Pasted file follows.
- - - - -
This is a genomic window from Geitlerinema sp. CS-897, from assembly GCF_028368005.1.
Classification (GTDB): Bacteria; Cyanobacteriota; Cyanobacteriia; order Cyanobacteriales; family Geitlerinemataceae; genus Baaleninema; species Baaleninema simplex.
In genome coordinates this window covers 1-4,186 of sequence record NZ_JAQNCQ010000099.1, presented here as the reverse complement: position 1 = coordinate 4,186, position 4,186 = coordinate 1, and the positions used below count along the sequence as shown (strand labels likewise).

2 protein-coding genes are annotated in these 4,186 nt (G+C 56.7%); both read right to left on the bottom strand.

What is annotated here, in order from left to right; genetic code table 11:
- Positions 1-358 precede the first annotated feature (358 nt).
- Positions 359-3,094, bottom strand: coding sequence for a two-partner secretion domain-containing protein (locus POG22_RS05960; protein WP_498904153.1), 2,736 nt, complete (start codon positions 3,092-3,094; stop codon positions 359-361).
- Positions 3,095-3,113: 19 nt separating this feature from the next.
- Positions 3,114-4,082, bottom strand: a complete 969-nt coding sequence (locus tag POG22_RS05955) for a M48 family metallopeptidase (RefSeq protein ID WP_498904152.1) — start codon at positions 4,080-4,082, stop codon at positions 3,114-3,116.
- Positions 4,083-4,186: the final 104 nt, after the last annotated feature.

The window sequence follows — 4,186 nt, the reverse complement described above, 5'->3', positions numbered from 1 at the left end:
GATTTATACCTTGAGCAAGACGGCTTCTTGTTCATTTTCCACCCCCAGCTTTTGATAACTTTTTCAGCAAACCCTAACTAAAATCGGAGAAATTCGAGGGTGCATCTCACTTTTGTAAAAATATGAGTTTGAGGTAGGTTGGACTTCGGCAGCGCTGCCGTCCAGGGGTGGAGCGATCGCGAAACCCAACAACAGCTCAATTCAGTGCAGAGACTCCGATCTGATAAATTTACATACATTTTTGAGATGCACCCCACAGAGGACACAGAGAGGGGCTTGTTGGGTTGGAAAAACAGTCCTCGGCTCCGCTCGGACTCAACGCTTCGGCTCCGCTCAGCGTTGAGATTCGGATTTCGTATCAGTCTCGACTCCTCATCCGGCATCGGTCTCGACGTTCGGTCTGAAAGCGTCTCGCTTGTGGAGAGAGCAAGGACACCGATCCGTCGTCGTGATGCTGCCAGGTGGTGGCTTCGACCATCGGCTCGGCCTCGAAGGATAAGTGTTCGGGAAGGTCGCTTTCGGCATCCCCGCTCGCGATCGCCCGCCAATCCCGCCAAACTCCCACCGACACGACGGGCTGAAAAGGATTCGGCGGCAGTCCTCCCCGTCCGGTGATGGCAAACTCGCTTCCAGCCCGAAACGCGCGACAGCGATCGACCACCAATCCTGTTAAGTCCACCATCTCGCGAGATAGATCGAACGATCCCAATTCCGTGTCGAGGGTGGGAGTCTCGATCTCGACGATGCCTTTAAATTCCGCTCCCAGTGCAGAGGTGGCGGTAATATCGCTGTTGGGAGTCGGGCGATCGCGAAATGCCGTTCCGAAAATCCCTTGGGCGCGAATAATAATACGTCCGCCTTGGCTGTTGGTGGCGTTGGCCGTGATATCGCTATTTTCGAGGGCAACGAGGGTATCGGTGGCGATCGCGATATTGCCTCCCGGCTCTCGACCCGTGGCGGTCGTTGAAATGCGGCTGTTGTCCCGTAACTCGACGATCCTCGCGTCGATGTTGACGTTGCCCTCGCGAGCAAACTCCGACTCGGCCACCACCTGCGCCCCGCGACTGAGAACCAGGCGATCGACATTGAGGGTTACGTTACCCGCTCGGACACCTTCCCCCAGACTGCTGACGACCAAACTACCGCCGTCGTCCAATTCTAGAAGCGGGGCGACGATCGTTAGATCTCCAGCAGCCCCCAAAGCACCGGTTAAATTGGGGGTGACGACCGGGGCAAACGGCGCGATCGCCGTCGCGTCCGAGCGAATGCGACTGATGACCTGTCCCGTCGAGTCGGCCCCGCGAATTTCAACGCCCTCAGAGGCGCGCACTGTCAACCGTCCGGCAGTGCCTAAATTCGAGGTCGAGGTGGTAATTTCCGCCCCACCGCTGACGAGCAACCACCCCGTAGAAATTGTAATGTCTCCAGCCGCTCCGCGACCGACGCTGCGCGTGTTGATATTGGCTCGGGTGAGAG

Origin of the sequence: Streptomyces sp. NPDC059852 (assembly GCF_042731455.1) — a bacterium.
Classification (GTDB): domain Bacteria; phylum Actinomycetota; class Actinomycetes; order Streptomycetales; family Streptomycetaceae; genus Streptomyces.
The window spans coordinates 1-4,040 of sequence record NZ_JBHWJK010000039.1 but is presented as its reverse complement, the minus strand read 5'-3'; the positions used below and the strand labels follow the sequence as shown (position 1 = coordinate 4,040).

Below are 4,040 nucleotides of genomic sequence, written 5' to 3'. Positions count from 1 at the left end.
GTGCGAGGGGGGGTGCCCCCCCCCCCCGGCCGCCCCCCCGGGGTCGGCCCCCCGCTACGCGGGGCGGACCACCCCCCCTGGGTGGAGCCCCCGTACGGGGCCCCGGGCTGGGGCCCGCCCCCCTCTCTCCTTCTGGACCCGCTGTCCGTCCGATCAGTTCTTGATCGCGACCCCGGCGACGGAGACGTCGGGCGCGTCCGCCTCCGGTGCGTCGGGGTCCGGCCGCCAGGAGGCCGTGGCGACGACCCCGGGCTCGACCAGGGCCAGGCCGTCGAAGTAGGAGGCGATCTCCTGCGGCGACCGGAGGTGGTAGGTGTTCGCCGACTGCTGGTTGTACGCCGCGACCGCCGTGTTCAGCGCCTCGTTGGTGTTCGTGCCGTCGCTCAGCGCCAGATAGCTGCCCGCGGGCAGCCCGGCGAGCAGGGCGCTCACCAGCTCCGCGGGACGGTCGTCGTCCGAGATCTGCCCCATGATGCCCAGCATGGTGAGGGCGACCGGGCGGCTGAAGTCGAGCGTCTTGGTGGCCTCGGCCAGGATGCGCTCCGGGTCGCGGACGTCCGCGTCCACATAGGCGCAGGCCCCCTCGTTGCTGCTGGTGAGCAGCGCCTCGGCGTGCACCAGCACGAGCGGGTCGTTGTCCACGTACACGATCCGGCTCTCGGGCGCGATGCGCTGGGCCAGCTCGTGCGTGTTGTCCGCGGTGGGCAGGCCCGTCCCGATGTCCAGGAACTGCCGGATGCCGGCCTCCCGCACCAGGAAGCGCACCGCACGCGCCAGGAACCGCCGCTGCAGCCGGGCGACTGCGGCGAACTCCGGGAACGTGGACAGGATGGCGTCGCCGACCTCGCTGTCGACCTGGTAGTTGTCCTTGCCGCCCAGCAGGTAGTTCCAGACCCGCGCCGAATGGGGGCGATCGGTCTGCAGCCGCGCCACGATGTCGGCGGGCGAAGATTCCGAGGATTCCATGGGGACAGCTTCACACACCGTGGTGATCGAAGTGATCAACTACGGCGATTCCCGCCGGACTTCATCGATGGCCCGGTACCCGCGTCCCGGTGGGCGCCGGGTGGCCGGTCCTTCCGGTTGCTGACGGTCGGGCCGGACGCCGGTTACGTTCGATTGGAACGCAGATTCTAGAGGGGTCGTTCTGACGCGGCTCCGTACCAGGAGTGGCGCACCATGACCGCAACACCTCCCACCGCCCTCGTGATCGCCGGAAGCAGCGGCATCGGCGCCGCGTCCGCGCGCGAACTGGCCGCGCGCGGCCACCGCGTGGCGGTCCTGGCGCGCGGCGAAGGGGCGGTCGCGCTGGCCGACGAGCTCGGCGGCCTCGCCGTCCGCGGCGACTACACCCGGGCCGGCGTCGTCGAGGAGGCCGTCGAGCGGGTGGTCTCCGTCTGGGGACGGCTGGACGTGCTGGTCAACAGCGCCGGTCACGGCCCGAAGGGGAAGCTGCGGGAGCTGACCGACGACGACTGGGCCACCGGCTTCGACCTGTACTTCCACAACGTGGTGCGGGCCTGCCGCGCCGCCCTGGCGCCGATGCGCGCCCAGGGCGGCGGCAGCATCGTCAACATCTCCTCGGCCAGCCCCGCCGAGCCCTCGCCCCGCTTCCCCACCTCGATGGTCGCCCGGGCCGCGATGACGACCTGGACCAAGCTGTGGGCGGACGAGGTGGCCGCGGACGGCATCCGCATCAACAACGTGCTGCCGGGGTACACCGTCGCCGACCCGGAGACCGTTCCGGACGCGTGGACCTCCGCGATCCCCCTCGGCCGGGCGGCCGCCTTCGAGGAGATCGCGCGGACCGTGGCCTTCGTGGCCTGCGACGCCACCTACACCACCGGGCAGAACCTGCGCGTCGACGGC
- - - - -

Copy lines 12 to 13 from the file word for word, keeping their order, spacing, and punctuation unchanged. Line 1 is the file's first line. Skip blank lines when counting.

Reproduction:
GATTTATACCTTGAGCAAGACGGCTTCTTGTTCATTTTCCACCCCCAGCTTTTGATAACTTTTTCAGCAAACCCTAACTAAAATCGGAGAAATTCGAGGGTGCATCTCACTTTTGTAAAAATATGAGTTTGAGGTAGGTTGGACTTCGGCAGCGCTGCCGTCCAGGGGTGGAGCGATCGCGAAACCCAACAACAGCTCAATTCAGTGCAGAGACTCCGATCTGATAAATTTACATACATTTTTGAGATGCACCCCACAGAGGACACAGAGAGGGGCTTGTTGGGTTGGAAAAACAGTCCTCGGCTCCGCTCGGACTCAACGCTTCGGCTCCGCTCAGCGTTGAGATTCGGATTTCGTATCAGTCTCGACTCCTCATCCGGCATCGGTCTCGACGTTCGGTCTGAAAGCGTCTCGCTTGTGGAGAGAGCAAGGACACCGATCCGTCGTCGTGATGCTGCCAGGTGGTGGCTTCGACCATCGGCTCGGCCTCGAAGGATAAGTGTTCGGGAAGGTCGCTTTCGGCATCCCCGCTCGCGATCGCCCGCCAATCCCGCCAAACTCCCACCGACACGACGGGCTGAAAAGGATTCGGCGGCAGTCCTCCCCGTCCGGTGATGGCAAACTCGCTTCCAGCCCGAAACGCGCGACAGCGATCGACCACCAATCCTGTTAAGTCCACCATCTCGCGAGATAGATCGAACGATCCCAATTCCGTGTCGAGGGTGGGAGTCTCGATCTCGACGATGCCTTTAAATTCCGCTCCCAGTGCAGAGGTGGCGGTAATATCGCTGTTGGGAGTCGGGCGATCGCGAAATGCCGTTCCGAAAATCCCTTGGGCGCGAATAATAATACGTCCGCCTTGGCTGTTGGTGGCGTTGGCCGTGATATCGCTATTTTCGAGGGCAACGAGGGTATCGGTGGCGATCGCGATATTGCCTCCCGGCTCTCGACCCGTGGCGGTCGTTGAAATGCGGCTGTTGTCCCGTAACTCGACGATCCTCGCGTCGATGTTGACGTTGCCCTCGCGAGCAAACTCCGACTCGGCCACCACCTGCGCCCCGCGACTGAGAACCAGGCGATCGACATTGAGGGTTACGTTACCCGCTCGGACACCTTCCCCCAGACTGCTGACGACCAAACTACCGCCGTCGTCCAATTCTAGAAGCGGGGCGACGATCGTTAGATCTCCAGCAGCCCCCAAAGCACCGGTTAAATTGGGGGTGACGACCGGGGCAAACGGCGCGATCGCCGTCGCGTCCGAGCGAATGCGACTGATGACCTGTCCCGTCGAGTCGGCCCCGCGAATTTCAACGCCCTCAGAGGCGCGCACTGTCAACCGTCCGGCAGTGCCTAAATTCGAGGTCGAGGTGGTAATTTCCGCCCCACCGCTGACGAGCAACCACCCCGTAGAAATTGTAATGTCTCCAGCCGCTCCGCGACCGACGCTGCGCGTGTTGATATTGGCTCGGGTGAGAG

Origin of the sequence: Streptomyces sp. NPDC059852 (assembly GCF_042731455.1) — a bacterium.